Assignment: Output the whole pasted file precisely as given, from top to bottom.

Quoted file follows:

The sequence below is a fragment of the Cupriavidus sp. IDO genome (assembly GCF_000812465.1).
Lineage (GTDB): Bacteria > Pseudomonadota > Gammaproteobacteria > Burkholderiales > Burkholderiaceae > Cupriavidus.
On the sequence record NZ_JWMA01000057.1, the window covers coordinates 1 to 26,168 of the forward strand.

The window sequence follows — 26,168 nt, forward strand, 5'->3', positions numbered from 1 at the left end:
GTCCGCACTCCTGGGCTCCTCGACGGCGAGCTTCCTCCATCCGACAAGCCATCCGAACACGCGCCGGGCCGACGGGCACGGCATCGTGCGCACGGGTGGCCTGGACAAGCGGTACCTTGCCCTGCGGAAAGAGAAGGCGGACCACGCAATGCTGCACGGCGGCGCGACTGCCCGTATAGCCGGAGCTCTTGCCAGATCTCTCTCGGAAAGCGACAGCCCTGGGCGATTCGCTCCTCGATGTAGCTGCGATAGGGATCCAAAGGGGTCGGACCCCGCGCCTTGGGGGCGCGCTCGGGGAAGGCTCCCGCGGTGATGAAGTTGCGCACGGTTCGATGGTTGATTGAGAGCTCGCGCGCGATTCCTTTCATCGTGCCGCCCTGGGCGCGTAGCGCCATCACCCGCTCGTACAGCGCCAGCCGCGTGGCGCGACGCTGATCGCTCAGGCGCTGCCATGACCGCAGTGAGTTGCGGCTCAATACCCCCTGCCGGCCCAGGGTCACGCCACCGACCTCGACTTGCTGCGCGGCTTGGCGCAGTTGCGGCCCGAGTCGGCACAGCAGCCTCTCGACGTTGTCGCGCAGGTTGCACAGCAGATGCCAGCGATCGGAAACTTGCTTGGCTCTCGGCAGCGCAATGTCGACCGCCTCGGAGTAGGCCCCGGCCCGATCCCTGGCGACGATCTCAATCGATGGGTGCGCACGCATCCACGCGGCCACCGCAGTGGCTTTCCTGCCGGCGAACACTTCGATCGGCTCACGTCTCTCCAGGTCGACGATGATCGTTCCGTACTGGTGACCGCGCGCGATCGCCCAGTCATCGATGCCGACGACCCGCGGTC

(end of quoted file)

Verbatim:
The sequence below is a fragment of the Cupriavidus sp. IDO genome (assembly GCF_000812465.1).
Lineage (GTDB): Bacteria > Pseudomonadota > Gammaproteobacteria > Burkholderiales > Burkholderiaceae > Cupriavidus.
On the sequence record NZ_JWMA01000057.1, the window covers coordinates 1 to 26,168 of the forward strand.

The window sequence follows — 26,168 nt, forward strand, 5'->3', positions numbered from 1 at the left end:
GTCCGCACTCCTGGGCTCCTCGACGGCGAGCTTCCTCCATCCGACAAGCCATCCGAACACGCGCCGGGCCGACGGGCACGGCATCGTGCGCACGGGTGGCCTGGACAAGCGGTACCTTGCCCTGCGGAAAGAGAAGGCGGACCACGCAATGCTGCACGGCGGCGCGACTGCCCGTATAGCCGGAGCTCTTGCCAGATCTCTCTCGGAAAGCGACAGCCCTGGGCGATTCGCTCCTCGATGTAGCTGCGATAGGGATCCAAAGGGGTCGGACCCCGCGCCTTGGGGGCGCGCTCGGGGAAGGCTCCCGCGGTGATGAAGTTGCGCACGGTTCGATGGTTGATTGAGAGCTCGCGCGCGATTCCTTTCATCGTGCCGCCCTGGGCGCGTAGCGCCATCACCCGCTCGTACAGCGCCAGCCGCGTGGCGCGACGCTGATCGCTCAGGCGCTGCCATGACCGCAGTGAGTTGCGGCTCAATACCCCCTGCCGGCCCAGGGTCACGCCACCGACCTCGACTTGCTGCGCGGCTTGGCGCAGTTGCGGCCCGAGTCGGCACAGCAGCCTCTCGACGTTGTCGCGCAGGTTGCACAGCAGATGCCAGCGATCGGAAACTTGCTTGGCTCTCGGCAGCGCAATGTCGACCGCCTCGGAGTAGGCCCCGGCCCGATCCCTGGCGACGATCTCAATCGATGGGTGCGCACGCATCCACGCGGCCACCGCAGTGGCTTTCCTGCCGGCGAACACTTCGATCGGCTCACGTCTCTCCAGGTCGACGATGATCGTTCCGTACTGGTGACCGCGCGCGATCGCCCAGTCATCGATGCCGACGACCCGCGGTC